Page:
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June 2004 Issue
Women’s Heart Health: It’s Quite Different from Men’s
by Michael Fick
Table of Contents | Single-page view

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Everyone with an aging, supersized, or sedentary male in their lives should know the classic (i.e., men’s) heart attack symptoms. Any man or woman experiencing some of these, especially pain, should immediately call an ambulance. Whether the ambulance crew declares it a non-emergency and treats it on the spot or gets the victim to the hospital in time to save his/her life, these symptoms warrant the call:
  • Mild to intense pain (or pressure, tightness, burning, or heavy weight) in chest, shoulders, neck, jaw or arms.
  • Lightheadedness, fainting, sweating, nausea or shortness of breath.
  • Anxiety, nervousness and/or cold, sweaty skin.
  • Paleness or pallor.
  • Increased or irregular heart rate.
  • Feeling of impending doom.

But what should women do for simpler but unexplained sudden shortness of breath, weakness/fatigue, body aches, overall feeling of illness, mild heartburn, and/or an odd feeling or mild discomfort in the chest or back? Take a nap? Prepare for a week of flu? Take Tums or Maalox? Schedule a checkup if any chest pains appear? Take some Midol? Just suck it up as women tend to do?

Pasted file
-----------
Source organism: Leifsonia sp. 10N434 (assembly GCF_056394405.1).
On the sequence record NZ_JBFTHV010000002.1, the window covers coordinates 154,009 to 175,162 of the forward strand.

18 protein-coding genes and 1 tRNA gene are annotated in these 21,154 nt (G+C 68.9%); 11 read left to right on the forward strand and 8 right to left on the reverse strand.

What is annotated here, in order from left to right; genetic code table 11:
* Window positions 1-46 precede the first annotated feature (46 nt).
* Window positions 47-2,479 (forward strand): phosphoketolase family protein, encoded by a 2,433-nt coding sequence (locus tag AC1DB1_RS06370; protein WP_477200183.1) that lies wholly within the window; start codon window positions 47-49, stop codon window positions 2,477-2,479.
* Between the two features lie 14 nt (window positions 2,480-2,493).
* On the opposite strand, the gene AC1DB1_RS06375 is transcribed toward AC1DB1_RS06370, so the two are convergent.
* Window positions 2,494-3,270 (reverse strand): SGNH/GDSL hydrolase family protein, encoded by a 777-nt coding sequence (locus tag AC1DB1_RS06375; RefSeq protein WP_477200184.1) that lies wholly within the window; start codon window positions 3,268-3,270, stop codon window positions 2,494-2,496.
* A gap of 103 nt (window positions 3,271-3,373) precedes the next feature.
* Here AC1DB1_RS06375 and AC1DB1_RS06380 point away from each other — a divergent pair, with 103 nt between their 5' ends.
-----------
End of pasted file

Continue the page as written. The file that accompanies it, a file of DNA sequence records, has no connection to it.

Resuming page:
If you’re female, call 911! Those are classic symptoms of a full-blown, potentially fatal heart attack in women. Pain, schmain; that’s for guys. Less than a third of women studied report discomfort, let alone chest pain, before their heart attacks, and nearly half reported no chest pain even during their heart attacks. Lucky you, ladies: you get to die in comfort relative to your men. Unlucky you: you may die because neither you, witnesses, nor some doctors know the distinct differences between men’s and women’s cardiovascular systems and heart failure modes. Lucky you: if you’re paying attention, you may notice symptoms a month before your heart attack, get treatment, avert the heart attack, and live extra decades … if you see an informed physician. Nearly all women heart patients feel advance symptoms, but many doctors don’t take those warning signs seriously because most of them rely on chest pain as the definitive symptom. That’s part of the reason fewer symptomatic women than men receive heart-protective medication.

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